Things to Check When Buying a Used Toyota Prius

Without a doubt, electric vehicles are here to stay. If it’s any indicator, there will be even more options for electric vehicles in the future, as automakers like Toyota have announced a fully electric plug-in that will be a zero-emissions car, in addition to its Prius model. For now, though, the Toyota Prius is the Japanese automaker’s commercial and technological success in the eco-vehicle category.

The Prius is already in its third generation at this point, which means there will be millions of these successful hybrids on the road wherever they are sold. Priis with 100,000 running miles sell for around $8,000 these days, making them an interesting alternative for people who are conscious of low cost, fuel efficiency and green living. But let’s face it, the Prius, while attractive as a car for people with alternative lifestyles, is a complex car with little knowledge spread outside of Toyota-trained technicians. Unless you or a mechanic friend has a thorough understanding of Prius operation, it’s best to buy a used Toyota Prius only after it has been inspected by a reputable Toyota dealer.

A Prius that hasn’t been properly maintained will be a candidate for inverter or transaxle failure, both of which are major car components and both are expensive to replace or even repair. Since a Prius transmission is basically a CVT, don’t buy a used Toyota Prius if you feel any jolt coming from the transmission. Reportedly, a new transaxle assembly for the Prius can cost up to $10,000. Which is an absurd repair bill if you buy a used Toyota Prius for anything close to that amount.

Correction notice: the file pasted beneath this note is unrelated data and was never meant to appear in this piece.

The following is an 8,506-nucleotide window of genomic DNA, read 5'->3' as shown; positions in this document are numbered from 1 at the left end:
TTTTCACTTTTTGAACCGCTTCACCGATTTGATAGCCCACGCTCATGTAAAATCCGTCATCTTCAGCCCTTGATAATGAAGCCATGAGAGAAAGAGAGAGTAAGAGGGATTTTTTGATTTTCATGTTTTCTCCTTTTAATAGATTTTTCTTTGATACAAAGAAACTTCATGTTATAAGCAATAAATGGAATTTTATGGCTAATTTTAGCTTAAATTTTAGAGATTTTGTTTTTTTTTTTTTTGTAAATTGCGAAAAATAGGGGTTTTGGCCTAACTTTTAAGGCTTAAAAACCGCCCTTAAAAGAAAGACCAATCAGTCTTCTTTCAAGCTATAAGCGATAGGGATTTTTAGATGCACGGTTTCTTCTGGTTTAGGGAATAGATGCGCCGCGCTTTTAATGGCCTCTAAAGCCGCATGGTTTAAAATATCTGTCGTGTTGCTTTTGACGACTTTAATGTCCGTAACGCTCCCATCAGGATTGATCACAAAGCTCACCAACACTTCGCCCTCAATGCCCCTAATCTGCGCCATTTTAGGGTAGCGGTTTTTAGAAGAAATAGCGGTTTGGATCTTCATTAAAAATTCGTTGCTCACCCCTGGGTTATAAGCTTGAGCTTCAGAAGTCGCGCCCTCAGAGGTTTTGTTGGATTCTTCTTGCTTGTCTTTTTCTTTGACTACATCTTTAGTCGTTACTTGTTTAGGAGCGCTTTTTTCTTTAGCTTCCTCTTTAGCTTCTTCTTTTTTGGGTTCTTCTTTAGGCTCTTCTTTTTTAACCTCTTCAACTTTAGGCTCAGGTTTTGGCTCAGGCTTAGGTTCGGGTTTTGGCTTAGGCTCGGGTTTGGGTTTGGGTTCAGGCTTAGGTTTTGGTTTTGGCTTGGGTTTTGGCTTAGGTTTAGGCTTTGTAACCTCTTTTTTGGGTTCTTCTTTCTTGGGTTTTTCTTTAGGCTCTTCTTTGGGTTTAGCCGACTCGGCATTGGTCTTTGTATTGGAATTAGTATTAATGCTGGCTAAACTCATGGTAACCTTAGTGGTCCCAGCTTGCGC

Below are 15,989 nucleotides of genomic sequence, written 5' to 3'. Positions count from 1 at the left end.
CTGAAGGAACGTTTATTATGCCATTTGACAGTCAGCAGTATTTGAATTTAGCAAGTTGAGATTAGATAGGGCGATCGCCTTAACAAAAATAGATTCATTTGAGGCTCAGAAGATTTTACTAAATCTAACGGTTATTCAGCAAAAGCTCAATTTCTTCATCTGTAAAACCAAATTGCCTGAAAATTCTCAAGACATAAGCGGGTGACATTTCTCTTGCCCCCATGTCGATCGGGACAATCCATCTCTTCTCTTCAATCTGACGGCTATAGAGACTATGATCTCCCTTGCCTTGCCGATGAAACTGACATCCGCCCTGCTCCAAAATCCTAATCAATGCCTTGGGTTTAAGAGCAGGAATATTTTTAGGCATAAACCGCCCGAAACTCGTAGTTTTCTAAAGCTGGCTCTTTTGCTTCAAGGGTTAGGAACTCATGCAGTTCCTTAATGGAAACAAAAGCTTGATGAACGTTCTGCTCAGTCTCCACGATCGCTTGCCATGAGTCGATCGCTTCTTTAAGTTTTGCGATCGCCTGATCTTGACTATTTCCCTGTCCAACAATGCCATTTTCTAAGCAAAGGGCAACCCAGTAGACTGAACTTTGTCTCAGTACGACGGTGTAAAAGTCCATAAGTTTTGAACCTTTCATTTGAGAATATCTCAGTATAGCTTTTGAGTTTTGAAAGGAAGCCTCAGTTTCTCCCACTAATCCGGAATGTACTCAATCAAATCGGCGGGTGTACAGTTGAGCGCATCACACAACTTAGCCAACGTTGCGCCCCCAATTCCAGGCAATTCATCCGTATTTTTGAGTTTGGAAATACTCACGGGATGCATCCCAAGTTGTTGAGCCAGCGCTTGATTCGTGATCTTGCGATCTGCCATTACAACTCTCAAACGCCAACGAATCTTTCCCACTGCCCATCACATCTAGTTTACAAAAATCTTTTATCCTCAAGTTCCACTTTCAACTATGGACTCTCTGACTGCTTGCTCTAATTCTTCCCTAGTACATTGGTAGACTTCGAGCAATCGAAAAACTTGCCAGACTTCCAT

Other things that need inspection before buying a used Toyota Prius include front struts and rear shocks, HID headlights, 12V battery (not drive unit), rear brake lights, inverter cooling pump and transaxle fluid. Look for maintenance records showing that the inverter cooling pump has been removed and the transaxle fluid has been changed at the recommended intervals.

Before even asking the seller if the car can be serviced at a dealer, quick checks you can perform include turning on the HID headlights and making sure they’re still on after ten minutes. At the same time, also turn on the air conditioner and check the air coming out of the vents. After the 10-minute period, is the air still cold? Check for leaks also under the engine water pump. The original 12-volt battery is known to be defective, so a used Prius must have an aftermarket replacement battery installed. And while it may seem like a minor matter to replace a brake light switch on a Prius, the fact is that it will require replacing the pedal assembly. As you can see, the complexity of the Prius extends even to the little things that would be easy to fix in a more conventional car. If there is a combination of these minor faults in a Prius you are considering, then it would be better to have another unit inspected rather than buying a used Toyota Prius which may end up costing you more than the purchase price of the car.

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